Two other Spurs should be mentioned. Kawhi Leonard tied James with 45 minutes played, finishing with 19 points and a game-high 16 rebounds; Leonard is an excellent rebounder/defender whose offensive game is still developing. Danny Green set three point shooting records during the first five games of this series but the Heat made a concerted effort to deny him open looks in games six and seven. Green scored five points on 1-12 field goal shooting in game seven; the Heat forced him to dribble instead of allowing him to catch and shoot and he looked extremely uncomfortable trying to make plays with a live dribble.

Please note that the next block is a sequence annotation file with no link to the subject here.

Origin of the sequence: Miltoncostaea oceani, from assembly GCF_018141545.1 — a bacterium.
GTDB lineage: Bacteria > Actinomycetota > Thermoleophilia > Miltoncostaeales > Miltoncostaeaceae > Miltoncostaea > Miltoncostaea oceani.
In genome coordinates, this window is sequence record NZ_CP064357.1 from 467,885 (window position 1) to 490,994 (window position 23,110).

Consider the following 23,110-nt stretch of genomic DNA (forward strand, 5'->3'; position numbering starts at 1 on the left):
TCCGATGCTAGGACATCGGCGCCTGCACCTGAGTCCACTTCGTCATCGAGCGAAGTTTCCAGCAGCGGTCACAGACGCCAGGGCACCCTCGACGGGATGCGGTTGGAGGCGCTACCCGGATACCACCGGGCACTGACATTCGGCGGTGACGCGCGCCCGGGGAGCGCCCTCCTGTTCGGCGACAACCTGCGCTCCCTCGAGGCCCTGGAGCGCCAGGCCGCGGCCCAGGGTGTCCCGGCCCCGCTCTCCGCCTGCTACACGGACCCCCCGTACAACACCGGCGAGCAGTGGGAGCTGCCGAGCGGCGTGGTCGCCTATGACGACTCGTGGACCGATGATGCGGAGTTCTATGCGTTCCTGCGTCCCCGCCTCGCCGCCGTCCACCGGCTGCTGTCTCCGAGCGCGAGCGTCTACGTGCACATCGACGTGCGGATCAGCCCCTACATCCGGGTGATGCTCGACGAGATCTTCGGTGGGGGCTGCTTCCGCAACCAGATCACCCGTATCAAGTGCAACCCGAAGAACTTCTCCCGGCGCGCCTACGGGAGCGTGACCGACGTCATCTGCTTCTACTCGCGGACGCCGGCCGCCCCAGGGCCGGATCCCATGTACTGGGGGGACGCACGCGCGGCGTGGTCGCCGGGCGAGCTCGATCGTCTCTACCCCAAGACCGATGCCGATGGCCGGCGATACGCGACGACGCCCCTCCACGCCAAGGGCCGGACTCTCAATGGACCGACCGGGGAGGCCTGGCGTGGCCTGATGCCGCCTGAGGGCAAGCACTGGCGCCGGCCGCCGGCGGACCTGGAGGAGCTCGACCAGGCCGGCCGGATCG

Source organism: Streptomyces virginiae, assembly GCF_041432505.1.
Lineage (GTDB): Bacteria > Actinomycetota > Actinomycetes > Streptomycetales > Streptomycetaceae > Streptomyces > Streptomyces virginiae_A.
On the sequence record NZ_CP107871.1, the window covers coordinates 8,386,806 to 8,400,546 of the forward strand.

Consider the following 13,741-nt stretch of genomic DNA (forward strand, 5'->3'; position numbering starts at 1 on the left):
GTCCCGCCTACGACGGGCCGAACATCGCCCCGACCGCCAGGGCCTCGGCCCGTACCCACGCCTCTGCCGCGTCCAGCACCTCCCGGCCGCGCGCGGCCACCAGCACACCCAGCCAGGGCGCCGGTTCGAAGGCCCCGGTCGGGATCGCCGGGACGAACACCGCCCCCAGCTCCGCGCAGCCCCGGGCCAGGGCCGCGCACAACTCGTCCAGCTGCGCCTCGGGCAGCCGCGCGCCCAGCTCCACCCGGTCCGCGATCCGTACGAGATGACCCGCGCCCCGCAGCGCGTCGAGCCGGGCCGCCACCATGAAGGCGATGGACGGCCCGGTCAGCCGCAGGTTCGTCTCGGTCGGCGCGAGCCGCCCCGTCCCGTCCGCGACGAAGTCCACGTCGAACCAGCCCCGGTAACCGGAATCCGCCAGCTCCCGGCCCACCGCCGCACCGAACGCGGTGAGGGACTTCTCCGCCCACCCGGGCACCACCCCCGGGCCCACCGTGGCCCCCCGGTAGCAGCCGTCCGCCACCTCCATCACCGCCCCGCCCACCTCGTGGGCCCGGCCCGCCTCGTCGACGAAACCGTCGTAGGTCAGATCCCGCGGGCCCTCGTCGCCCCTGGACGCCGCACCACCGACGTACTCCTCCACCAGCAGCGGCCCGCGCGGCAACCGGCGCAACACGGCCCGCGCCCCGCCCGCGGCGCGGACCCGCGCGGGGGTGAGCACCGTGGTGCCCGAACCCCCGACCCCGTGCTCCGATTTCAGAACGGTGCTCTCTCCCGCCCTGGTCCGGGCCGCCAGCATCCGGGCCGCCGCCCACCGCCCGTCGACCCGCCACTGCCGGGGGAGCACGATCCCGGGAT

This series was notable not only for its great drama and high level of competitiveness but also because it thoroughly refuted the idea that it is necessary to hate and/or disrespect an opponent; after game seven, both teams demonstrated commendable sportsmanship as the players and coaching staffs exchanged hugs, handshakes and congratulations/consoling words. During the series there were no flagrant fouls, no technical fouls and no trash talk; rivalries are formed by great players making great plays, not by players doing a lot of extracurricular nonsense.
posted by David Friedman @ 6:20 AM